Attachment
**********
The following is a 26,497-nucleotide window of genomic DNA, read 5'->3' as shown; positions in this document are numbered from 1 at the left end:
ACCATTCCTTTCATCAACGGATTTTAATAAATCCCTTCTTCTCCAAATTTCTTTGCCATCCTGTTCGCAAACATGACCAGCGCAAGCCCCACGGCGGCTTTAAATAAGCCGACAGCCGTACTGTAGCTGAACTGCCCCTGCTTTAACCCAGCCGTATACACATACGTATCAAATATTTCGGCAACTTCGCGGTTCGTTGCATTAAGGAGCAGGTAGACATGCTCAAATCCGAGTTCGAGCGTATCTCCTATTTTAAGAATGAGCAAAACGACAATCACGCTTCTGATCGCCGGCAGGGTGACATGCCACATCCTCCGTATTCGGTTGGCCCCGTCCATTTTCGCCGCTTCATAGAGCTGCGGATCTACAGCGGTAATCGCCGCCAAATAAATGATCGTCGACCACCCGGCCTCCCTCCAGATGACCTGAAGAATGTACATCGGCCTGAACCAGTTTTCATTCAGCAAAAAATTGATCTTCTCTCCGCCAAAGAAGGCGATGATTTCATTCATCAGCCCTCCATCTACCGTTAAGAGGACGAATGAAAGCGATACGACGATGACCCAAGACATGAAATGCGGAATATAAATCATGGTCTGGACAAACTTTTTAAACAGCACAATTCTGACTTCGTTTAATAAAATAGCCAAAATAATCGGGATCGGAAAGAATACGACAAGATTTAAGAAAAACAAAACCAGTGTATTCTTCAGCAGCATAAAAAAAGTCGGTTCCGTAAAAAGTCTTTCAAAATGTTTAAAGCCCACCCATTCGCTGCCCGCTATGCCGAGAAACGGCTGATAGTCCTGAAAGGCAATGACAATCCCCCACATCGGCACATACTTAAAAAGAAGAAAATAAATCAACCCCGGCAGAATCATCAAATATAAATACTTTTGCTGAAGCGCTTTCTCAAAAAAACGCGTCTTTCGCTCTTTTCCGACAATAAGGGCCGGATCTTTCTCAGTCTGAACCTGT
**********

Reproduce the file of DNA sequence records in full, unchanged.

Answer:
The following is a 26,497-nucleotide window of genomic DNA, read 5'->3' as shown; positions in this document are numbered from 1 at the left end:
ACCATTCCTTTCATCAACGGATTTTAATAAATCCCTTCTTCTCCAAATTTCTTTGCCATCCTGTTCGCAAACATGACCAGCGCAAGCCCCACGGCGGCTTTAAATAAGCCGACAGCCGTACTGTAGCTGAACTGCCCCTGCTTTAACCCAGCCGTATACACATACGTATCAAATATTTCGGCAACTTCGCGGTTCGTTGCATTAAGGAGCAGGTAGACATGCTCAAATCCGAGTTCGAGCGTATCTCCTATTTTAAGAATGAGCAAAACGACAATCACGCTTCTGATCGCCGGCAGGGTGACATGCCACATCCTCCGTATTCGGTTGGCCCCGTCCATTTTCGCCGCTTCATAGAGCTGCGGATCTACAGCGGTAATCGCCGCCAAATAAATGATCGTCGACCACCCGGCCTCCCTCCAGATGACCTGAAGAATGTACATCGGCCTGAACCAGTTTTCATTCAGCAAAAAATTGATCTTCTCTCCGCCAAAGAAGGCGATGATTTCATTCATCAGCCCTCCATCTACCGTTAAGAGGACGAATGAAAGCGATACGACGATGACCCAAGACATGAAATGCGGAATATAAATCATGGTCTGGACAAACTTTTTAAACAGCACAATTCTGACTTCGTTTAATAAAATAGCCAAAATAATCGGGATCGGAAAGAATACGACAAGATTTAAGAAAAACAAAACCAGTGTATTCTTCAGCAGCATAAAAAAAGTCGGTTCCGTAAAAAGTCTTTCAAAATGTTTAAAGCCCACCCATTCGCTGCCCGCTATGCCGAGAAACGGCTGATAGTCCTGAAAGGCAATGACAATCCCCCACATCGGCACATACTTAAAAAGAAGAAAATAAATCAACCCCGGCAGAATCATCAAATATAAATACTTTTGCTGAAGCGCTTTCTCAAAAAAACGCGTCTTTCGCTCTTTTCCGACAATAAGGGCCGGATCTTTCTCAGTCTGAACCTGT